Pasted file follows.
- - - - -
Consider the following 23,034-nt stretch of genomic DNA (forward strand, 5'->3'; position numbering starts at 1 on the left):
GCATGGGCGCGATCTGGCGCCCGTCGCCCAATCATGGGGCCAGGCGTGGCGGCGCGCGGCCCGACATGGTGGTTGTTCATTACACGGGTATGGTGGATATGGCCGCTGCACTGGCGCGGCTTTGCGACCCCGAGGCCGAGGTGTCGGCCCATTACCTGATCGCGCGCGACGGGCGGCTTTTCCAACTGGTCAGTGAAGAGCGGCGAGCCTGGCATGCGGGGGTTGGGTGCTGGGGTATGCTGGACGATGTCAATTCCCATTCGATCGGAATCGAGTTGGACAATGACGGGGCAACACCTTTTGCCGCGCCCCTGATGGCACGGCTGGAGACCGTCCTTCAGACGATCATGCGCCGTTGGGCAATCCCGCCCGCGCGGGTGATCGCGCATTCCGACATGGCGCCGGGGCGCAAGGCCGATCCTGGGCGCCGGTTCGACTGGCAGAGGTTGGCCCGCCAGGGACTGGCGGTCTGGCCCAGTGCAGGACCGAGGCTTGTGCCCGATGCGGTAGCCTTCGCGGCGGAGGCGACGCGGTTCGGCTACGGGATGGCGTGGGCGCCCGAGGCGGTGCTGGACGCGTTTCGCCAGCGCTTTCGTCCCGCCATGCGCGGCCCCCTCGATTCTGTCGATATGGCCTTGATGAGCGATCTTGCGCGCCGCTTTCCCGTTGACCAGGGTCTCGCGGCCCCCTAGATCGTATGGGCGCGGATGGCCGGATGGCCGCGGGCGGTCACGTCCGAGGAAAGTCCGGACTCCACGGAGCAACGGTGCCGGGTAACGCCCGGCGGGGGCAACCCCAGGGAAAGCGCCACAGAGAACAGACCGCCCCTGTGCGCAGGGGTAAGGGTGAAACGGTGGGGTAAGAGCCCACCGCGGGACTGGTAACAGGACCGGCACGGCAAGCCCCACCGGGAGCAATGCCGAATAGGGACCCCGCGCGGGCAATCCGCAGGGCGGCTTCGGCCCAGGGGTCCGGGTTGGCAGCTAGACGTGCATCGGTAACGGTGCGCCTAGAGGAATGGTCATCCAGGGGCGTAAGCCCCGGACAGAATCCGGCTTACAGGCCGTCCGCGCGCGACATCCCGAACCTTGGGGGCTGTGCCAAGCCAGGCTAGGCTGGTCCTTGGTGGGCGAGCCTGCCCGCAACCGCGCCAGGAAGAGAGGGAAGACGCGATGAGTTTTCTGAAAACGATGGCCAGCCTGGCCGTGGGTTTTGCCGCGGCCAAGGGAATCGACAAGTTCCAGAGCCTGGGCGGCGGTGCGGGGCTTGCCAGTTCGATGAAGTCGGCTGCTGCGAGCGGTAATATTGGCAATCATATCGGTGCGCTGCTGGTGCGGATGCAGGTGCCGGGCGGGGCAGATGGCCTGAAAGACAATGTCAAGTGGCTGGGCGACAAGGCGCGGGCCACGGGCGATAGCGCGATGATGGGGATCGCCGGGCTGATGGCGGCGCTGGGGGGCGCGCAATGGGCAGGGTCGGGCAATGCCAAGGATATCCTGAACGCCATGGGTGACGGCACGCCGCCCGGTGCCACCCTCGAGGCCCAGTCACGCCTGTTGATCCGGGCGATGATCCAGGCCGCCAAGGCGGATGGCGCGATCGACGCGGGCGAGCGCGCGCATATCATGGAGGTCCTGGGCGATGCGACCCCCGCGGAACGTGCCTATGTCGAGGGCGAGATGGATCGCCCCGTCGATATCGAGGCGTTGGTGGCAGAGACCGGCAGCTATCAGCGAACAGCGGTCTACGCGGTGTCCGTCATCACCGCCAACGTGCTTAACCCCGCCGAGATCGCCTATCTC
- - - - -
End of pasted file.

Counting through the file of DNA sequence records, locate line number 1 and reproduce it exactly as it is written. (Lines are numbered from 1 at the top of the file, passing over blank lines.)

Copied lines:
Consider the following 23,034-nt stretch of genomic DNA (forward strand, 5'->3'; position numbering starts at 1 on the left):